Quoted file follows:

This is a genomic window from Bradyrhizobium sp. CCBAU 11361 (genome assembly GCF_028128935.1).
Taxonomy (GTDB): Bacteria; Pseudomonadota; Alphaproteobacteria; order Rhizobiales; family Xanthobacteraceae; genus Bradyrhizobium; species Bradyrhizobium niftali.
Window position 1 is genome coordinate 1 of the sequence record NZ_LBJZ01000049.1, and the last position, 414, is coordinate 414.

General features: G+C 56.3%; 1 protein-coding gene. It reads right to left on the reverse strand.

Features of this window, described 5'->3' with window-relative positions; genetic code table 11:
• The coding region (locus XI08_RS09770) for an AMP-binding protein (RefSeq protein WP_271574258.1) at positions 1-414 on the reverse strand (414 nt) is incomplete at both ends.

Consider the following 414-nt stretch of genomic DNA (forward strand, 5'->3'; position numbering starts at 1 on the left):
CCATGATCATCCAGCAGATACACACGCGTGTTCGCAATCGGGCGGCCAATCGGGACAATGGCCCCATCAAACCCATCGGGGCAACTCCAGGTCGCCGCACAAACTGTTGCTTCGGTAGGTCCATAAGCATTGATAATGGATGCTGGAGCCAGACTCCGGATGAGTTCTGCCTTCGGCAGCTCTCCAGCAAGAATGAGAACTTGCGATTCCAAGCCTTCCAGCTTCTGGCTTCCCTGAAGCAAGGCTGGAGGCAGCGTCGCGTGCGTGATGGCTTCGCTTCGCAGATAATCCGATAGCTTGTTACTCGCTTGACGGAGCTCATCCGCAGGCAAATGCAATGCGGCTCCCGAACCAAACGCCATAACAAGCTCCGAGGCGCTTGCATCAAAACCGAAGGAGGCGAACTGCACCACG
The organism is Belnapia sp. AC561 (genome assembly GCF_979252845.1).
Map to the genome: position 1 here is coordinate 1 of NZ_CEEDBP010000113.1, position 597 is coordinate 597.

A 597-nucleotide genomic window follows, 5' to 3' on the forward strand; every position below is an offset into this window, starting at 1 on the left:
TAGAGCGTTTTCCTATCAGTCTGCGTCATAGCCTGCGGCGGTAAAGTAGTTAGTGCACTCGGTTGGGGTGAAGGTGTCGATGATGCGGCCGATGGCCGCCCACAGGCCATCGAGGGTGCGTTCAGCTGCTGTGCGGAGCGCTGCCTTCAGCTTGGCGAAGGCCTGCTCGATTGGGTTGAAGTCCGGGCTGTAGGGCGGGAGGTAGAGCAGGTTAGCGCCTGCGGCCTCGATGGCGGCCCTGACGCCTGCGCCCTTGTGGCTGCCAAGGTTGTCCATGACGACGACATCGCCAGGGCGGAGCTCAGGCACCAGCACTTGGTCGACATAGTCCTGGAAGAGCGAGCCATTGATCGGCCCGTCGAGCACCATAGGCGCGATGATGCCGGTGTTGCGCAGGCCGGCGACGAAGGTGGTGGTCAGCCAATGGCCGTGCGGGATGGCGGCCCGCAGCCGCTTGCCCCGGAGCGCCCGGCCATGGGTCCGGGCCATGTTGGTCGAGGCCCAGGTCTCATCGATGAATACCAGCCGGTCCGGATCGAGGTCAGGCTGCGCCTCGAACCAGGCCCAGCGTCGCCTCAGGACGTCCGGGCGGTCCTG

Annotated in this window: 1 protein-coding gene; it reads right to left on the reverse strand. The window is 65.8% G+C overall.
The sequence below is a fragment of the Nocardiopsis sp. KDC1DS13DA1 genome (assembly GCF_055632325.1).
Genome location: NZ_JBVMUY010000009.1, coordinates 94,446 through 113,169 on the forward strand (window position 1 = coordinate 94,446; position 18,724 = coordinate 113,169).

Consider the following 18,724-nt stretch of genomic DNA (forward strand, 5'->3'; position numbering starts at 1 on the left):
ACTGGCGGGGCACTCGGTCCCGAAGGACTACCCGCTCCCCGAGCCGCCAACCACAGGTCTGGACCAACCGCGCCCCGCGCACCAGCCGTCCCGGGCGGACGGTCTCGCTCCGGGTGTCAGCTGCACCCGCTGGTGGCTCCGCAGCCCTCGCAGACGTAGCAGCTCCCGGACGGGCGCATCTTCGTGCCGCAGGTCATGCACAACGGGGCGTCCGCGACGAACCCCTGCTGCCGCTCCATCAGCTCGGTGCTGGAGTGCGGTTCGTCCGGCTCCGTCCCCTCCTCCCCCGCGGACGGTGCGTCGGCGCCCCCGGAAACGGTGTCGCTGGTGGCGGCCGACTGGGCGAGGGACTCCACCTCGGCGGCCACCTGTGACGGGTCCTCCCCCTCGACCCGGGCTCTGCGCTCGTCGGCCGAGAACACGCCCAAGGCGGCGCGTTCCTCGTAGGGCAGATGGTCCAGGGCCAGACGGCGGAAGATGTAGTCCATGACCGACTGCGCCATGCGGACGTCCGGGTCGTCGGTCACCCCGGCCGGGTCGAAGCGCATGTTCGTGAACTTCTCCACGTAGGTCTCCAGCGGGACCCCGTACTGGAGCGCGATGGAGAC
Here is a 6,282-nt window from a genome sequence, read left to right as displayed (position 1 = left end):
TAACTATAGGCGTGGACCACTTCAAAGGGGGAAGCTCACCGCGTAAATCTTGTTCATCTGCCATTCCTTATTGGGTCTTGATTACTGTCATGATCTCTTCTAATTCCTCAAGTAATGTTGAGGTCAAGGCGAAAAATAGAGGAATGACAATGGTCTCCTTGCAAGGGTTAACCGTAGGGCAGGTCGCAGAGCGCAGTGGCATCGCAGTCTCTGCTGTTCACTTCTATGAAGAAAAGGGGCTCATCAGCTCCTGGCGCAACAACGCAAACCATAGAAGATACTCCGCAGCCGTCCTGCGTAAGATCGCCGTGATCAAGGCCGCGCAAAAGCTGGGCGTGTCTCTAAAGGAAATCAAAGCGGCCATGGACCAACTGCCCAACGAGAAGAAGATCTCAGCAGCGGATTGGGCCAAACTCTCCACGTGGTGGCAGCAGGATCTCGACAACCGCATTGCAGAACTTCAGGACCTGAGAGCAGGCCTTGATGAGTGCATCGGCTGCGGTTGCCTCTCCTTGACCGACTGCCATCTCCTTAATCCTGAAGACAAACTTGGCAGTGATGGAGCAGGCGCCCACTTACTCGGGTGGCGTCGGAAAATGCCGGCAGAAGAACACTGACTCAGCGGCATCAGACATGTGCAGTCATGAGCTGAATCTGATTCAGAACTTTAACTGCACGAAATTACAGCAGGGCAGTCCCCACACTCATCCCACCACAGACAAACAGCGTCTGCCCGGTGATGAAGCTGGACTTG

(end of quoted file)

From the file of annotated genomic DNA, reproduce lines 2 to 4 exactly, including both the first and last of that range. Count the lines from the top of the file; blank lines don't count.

Taxonomy (GTDB): Bacteria; Pseudomonadota; Alphaproteobacteria; order Rhizobiales; family Xanthobacteraceae; genus Bradyrhizobium; species Bradyrhizobium niftali.
Window position 1 is genome coordinate 1 of the sequence record NZ_LBJZ01000049.1, and the last position, 414, is coordinate 414.

General features: G+C 56.3%; 1 protein-coding gene. It reads right to left on the reverse strand.